I had lunch with a student today – this student is bright, and is doing a private one-week full time crash course with me, something I recommend for anyone wanting to do real photography (tomorrow, we do a studio shoot).
Over lunch, we brought our cameras. Of course.
And I made this shot of my Miso soup:
A few questions. Like: “what was I using”? And “What makes this shot effective”?
I was using a full frae camer with a 50mm prime lens. My student, a crop camera with a 35mm lens. Equivalent, therefore. The prime lens allows those nice blurry background, and it allows fast shutter speeds at low-ish ISO values: I shot this at 1/80th second at f/2.8, at 400 ISO. With a non-prime lens I would have had to use slower shutter speed (motion blur) or higher ISO (grain), and I would not have obtained the nice blur.
What makes this image work, though?
- The simplicity. The original shot was just a little wider but had some “stuff” in it. A pro shot is good is if has no “stuff” in it that should not be there – and generally, “stuff” should not be there!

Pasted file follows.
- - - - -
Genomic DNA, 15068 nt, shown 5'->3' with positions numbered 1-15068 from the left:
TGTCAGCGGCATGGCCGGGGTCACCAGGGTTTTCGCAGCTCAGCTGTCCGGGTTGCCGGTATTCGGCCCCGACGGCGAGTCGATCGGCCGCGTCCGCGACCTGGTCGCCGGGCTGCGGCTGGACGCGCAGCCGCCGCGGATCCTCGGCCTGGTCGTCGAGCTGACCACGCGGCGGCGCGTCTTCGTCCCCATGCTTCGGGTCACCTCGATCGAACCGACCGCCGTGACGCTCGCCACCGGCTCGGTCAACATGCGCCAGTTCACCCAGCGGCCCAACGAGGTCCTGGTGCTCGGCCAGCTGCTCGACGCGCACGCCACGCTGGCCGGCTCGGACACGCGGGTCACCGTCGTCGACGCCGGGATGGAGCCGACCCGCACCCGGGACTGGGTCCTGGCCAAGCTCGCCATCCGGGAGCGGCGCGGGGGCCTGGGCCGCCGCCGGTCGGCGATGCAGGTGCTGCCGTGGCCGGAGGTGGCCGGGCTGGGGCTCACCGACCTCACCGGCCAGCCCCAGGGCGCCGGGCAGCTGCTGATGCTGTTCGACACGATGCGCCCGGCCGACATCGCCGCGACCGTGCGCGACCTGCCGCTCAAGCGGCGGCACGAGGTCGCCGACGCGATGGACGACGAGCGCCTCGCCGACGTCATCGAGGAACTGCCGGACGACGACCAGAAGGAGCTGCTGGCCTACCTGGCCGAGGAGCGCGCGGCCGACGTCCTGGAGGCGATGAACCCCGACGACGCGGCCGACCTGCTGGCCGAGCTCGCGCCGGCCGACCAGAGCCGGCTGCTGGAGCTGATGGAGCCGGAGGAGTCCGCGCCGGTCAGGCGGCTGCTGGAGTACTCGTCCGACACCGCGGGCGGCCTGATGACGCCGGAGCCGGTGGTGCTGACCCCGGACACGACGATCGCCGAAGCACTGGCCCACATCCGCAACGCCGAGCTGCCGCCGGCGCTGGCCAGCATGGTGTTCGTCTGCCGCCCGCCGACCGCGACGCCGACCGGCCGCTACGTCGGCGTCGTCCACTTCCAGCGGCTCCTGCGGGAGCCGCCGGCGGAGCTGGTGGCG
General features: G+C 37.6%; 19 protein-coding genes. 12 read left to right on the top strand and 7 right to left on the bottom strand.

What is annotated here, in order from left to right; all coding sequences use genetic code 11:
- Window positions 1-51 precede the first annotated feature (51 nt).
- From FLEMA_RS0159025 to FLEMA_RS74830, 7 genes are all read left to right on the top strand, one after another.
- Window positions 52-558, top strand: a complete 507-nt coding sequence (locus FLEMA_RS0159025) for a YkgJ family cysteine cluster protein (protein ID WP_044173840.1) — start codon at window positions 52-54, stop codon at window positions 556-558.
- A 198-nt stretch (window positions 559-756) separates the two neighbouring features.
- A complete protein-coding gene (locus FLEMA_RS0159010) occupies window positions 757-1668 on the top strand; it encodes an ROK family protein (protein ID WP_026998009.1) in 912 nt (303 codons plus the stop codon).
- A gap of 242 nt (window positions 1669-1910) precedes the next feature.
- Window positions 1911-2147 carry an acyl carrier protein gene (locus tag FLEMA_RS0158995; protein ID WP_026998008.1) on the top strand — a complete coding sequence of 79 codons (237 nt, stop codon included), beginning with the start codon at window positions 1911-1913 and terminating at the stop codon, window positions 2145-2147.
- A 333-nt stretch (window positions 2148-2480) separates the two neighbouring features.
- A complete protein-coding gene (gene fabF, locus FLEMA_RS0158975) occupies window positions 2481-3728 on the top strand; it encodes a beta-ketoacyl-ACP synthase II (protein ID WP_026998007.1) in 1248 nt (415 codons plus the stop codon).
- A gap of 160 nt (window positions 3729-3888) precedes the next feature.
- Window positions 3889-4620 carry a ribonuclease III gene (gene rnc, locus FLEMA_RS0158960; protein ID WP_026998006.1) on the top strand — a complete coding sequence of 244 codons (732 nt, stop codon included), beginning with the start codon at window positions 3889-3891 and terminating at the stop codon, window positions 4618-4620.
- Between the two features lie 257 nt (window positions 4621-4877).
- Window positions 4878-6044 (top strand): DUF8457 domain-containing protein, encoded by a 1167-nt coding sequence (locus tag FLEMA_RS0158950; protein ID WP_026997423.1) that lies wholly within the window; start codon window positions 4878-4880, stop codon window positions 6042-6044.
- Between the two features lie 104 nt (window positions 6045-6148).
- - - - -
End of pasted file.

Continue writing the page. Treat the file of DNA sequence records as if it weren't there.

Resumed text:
- The blur. Only part (around the chopsticks) is sharp.
- The contrast – the dark table really helps.
- The 45 degree angle.
- And finally that wonderful sunlight reflection in the soup. Yes, that was deliberate: I angled the shot until I got the reflection.
My student did well, too: here’s his shot:
Well done, Jeff. Here, again selective sharpness, combined with the backlight, makes this an effective shot. In this shot, too, we cropped to get rid of distractions.
So the lesson today?
Keep. It. Simple.
That is so often the secret to one of those “wow, that one worked!” shots. Everything that is in a photo should be in that photo because it should be in that photo, or else it should not be in that photo.